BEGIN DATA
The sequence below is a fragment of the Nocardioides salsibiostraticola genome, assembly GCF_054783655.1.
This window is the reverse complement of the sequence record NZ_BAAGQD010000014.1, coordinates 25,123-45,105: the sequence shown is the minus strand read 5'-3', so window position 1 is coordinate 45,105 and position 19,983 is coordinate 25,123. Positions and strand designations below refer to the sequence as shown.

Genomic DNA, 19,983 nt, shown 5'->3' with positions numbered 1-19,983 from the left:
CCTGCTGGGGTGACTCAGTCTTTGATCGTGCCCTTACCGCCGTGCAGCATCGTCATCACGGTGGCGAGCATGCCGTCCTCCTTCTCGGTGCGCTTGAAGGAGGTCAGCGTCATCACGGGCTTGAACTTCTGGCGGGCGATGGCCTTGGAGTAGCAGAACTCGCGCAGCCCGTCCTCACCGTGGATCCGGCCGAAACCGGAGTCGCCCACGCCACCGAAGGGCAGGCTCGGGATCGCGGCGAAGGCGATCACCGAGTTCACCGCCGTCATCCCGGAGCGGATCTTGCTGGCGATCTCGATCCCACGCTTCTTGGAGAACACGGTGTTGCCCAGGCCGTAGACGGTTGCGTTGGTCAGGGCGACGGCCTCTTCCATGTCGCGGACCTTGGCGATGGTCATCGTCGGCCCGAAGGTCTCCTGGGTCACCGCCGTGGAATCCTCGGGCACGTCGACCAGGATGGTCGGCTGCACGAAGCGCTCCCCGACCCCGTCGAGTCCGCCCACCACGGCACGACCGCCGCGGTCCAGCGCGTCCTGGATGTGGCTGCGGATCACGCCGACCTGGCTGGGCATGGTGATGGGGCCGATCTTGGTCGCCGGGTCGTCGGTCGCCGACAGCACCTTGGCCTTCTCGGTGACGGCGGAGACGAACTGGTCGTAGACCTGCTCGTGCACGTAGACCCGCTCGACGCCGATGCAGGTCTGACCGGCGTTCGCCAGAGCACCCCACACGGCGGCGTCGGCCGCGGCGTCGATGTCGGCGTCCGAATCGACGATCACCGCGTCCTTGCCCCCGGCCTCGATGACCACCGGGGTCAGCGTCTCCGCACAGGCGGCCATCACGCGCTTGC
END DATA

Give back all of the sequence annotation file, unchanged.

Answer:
The sequence below is a fragment of the Nocardioides salsibiostraticola genome, assembly GCF_054783655.1.
This window is the reverse complement of the sequence record NZ_BAAGQD010000014.1, coordinates 25,123-45,105: the sequence shown is the minus strand read 5'-3', so window position 1 is coordinate 45,105 and position 19,983 is coordinate 25,123. Positions and strand designations below refer to the sequence as shown.

Genomic DNA, 19,983 nt, shown 5'->3' with positions numbered 1-19,983 from the left:
CCTGCTGGGGTGACTCAGTCTTTGATCGTGCCCTTACCGCCGTGCAGCATCGTCATCACGGTGGCGAGCATGCCGTCCTCCTTCTCGGTGCGCTTGAAGGAGGTCAGCGTCATCACGGGCTTGAACTTCTGGCGGGCGATGGCCTTGGAGTAGCAGAACTCGCGCAGCCCGTCCTCACCGTGGATCCGGCCGAAACCGGAGTCGCCCACGCCACCGAAGGGCAGGCTCGGGATCGCGGCGAAGGCGATCACCGAGTTCACCGCCGTCATCCCGGAGCGGATCTTGCTGGCGATCTCGATCCCACGCTTCTTGGAGAACACGGTGTTGCCCAGGCCGTAGACGGTTGCGTTGGTCAGGGCGACGGCCTCTTCCATGTCGCGGACCTTGGCGATGGTCATCGTCGGCCCGAAGGTCTCCTGGGTCACCGCCGTGGAATCCTCGGGCACGTCGACCAGGATGGTCGGCTGCACGAAGCGCTCCCCGACCCCGTCGAGTCCGCCCACCACGGCACGACCGCCGCGGTCCAGCGCGTCCTGGATGTGGCTGCGGATCACGCCGACCTGGCTGGGCATGGTGATGGGGCCGATCTTGGTCGCCGGGTCGTCGGTCGCCGACAGCACCTTGGCCTTCTCGGTGACGGCGGAGACGAACTGGTCGTAGACCTGCTCGTGCACGTAGACCCGCTCGACGCCGATGCAGGTCTGACCGGCGTTCGCCAGAGCACCCCACACGGCGGCGTCGGCCGCGGCGTCGATGTCGGCGTCCGAATCGACGATCACCGCGTCCTTGCCCCCGGCCTCGATGACCACCGGGGTCAGCGTCTCCGCACAGGCGGCCATCACGCGCTTGC